chapter  5
Computational Methods in Cardiovascular Mechanics
ByF. Auricchio, M. Conti, A. Lefieux, S. Morganti, A. Reali, G. Rozza, A. Veneziani
Pages 54

Computational models are bringing novel perspectives into the investigation of cardiovascular issues. Together with imaging improvements, computational tools are increasingly adopted toward the understanding of patient-specific pathological situations, in the development of surgical planning, and in the support of interventional medical decisions. However, the complexity of patient-specific problems calls for an adequate and knowledgeable use of computational tools to obtain valuable results.

Accordingly, after a discussion on the role and development of computational methods, the present chapter provides basic concepts and examples complemented by important references to the recent literature. In particular, the first part of the chapter is devoted to the numerical simulation of tissues and structures. It focuses on structural simulations of endovascular treatments and discusses the main steps and issues inherent with such simulations, with an emphasis on carotid artery stenting and transcatheter aortic valve implantation. The discussion is mainly devoted to classical approaches, such as finite element analysis, with an overview on a promising extension known as isogeometric analysis.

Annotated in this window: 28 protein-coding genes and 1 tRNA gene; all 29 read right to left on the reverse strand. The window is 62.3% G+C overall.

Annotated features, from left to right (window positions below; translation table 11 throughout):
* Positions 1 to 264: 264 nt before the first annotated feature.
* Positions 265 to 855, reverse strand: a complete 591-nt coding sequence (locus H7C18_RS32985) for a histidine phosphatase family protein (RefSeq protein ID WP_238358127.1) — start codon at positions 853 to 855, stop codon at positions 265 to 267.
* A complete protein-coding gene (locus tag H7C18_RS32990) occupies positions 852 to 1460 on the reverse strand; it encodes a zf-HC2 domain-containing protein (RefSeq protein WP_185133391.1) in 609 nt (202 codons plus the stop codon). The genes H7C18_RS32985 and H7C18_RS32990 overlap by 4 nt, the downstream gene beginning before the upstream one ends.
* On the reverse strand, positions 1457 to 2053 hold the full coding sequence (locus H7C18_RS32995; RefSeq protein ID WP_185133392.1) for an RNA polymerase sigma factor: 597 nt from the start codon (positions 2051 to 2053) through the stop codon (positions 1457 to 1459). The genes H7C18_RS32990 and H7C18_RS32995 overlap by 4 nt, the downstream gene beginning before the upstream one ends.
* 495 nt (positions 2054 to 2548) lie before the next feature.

The second part of the chapter introduces numerical modeling of human hemodynamics, starting from the basic concepts for the numerical modeling of blood as an incompressible fluid in three-dimensional domains to a discussion on specific methods to simulate the complexity that may arise when considering fluid-structure interaction problems occurring in computational hemodynamics, such as the interaction between blood and the vascular walls, and heart valve dynamics. Moreover, as the computational cost of the numerical approximations of the problems is generally high, their complexity may need to be conveniently reduced, calling for specific model reduction techniques based on the online/offline paradigm.

Therefore, the final part of this chapter will be a primer on reduced-order model methods and especially those that look particularly promising to fulfill clinical timelines.